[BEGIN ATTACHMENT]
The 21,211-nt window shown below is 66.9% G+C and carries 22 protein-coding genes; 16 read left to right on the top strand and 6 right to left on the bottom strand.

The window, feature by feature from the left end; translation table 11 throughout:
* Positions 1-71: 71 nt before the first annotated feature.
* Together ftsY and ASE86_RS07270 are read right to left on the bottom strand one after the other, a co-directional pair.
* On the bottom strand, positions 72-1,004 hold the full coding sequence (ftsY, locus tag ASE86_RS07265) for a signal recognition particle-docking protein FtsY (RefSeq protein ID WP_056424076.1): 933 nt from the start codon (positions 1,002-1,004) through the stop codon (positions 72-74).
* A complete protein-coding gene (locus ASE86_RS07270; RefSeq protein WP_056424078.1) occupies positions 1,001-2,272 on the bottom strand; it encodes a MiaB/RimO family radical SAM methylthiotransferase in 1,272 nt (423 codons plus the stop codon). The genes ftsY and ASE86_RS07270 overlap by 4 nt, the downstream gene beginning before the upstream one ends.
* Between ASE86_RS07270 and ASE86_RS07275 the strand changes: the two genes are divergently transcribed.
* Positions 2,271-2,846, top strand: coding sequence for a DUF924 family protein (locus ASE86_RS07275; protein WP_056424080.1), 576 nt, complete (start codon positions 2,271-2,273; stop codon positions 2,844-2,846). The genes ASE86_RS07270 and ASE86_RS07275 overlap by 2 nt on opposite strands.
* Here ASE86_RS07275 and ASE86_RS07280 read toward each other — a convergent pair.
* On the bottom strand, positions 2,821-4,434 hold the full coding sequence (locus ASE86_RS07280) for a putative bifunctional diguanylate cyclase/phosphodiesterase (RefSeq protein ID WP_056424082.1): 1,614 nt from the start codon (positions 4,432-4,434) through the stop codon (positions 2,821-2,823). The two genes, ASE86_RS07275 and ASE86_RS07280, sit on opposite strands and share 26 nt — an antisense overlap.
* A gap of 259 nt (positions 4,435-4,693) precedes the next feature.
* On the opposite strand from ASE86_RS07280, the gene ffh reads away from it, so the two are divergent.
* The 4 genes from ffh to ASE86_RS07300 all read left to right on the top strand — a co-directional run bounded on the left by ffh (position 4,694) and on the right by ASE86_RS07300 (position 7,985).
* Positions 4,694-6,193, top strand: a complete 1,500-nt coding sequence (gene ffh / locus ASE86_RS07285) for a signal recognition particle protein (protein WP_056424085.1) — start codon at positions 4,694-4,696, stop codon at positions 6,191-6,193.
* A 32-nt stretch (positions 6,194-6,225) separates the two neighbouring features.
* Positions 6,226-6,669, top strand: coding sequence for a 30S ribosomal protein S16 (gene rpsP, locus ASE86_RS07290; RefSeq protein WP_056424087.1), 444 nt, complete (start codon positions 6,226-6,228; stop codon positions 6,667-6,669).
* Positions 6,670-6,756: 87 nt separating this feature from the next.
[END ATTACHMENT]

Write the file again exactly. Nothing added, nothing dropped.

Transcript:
The 21,211-nt window shown below is 66.9% G+C and carries 22 protein-coding genes; 16 read left to right on the top strand and 6 right to left on the bottom strand.

The window, feature by feature from the left end; translation table 11 throughout:
* Positions 1-71: 71 nt before the first annotated feature.
* Together ftsY and ASE86_RS07270 are read right to left on the bottom strand one after the other, a co-directional pair.
* On the bottom strand, positions 72-1,004 hold the full coding sequence (ftsY, locus tag ASE86_RS07265) for a signal recognition particle-docking protein FtsY (RefSeq protein ID WP_056424076.1): 933 nt from the start codon (positions 1,002-1,004) through the stop codon (positions 72-74).
* A complete protein-coding gene (locus ASE86_RS07270; RefSeq protein WP_056424078.1) occupies positions 1,001-2,272 on the bottom strand; it encodes a MiaB/RimO family radical SAM methylthiotransferase in 1,272 nt (423 codons plus the stop codon). The genes ftsY and ASE86_RS07270 overlap by 4 nt, the downstream gene beginning before the upstream one ends.
* Between ASE86_RS07270 and ASE86_RS07275 the strand changes: the two genes are divergently transcribed.
* Positions 2,271-2,846, top strand: coding sequence for a DUF924 family protein (locus ASE86_RS07275; protein WP_056424080.1), 576 nt, complete (start codon positions 2,271-2,273; stop codon positions 2,844-2,846). The genes ASE86_RS07270 and ASE86_RS07275 overlap by 2 nt on opposite strands.
* Here ASE86_RS07275 and ASE86_RS07280 read toward each other — a convergent pair.
* On the bottom strand, positions 2,821-4,434 hold the full coding sequence (locus ASE86_RS07280) for a putative bifunctional diguanylate cyclase/phosphodiesterase (RefSeq protein ID WP_056424082.1): 1,614 nt from the start codon (positions 4,432-4,434) through the stop codon (positions 2,821-2,823). The two genes, ASE86_RS07275 and ASE86_RS07280, sit on opposite strands and share 26 nt — an antisense overlap.
* A gap of 259 nt (positions 4,435-4,693) precedes the next feature.
* On the opposite strand from ASE86_RS07280, the gene ffh reads away from it, so the two are divergent.
* The 4 genes from ffh to ASE86_RS07300 all read left to right on the top strand — a co-directional run bounded on the left by ffh (position 4,694) and on the right by ASE86_RS07300 (position 7,985).
* Positions 4,694-6,193, top strand: a complete 1,500-nt coding sequence (gene ffh / locus ASE86_RS07285) for a signal recognition particle protein (protein WP_056424085.1) — start codon at positions 4,694-4,696, stop codon at positions 6,191-6,193.
* A 32-nt stretch (positions 6,194-6,225) separates the two neighbouring features.
* Positions 6,226-6,669, top strand: coding sequence for a 30S ribosomal protein S16 (gene rpsP, locus ASE86_RS07290; RefSeq protein WP_056424087.1), 444 nt, complete (start codon positions 6,226-6,228; stop codon positions 6,667-6,669).
* Positions 6,670-6,756: 87 nt separating this feature from the next.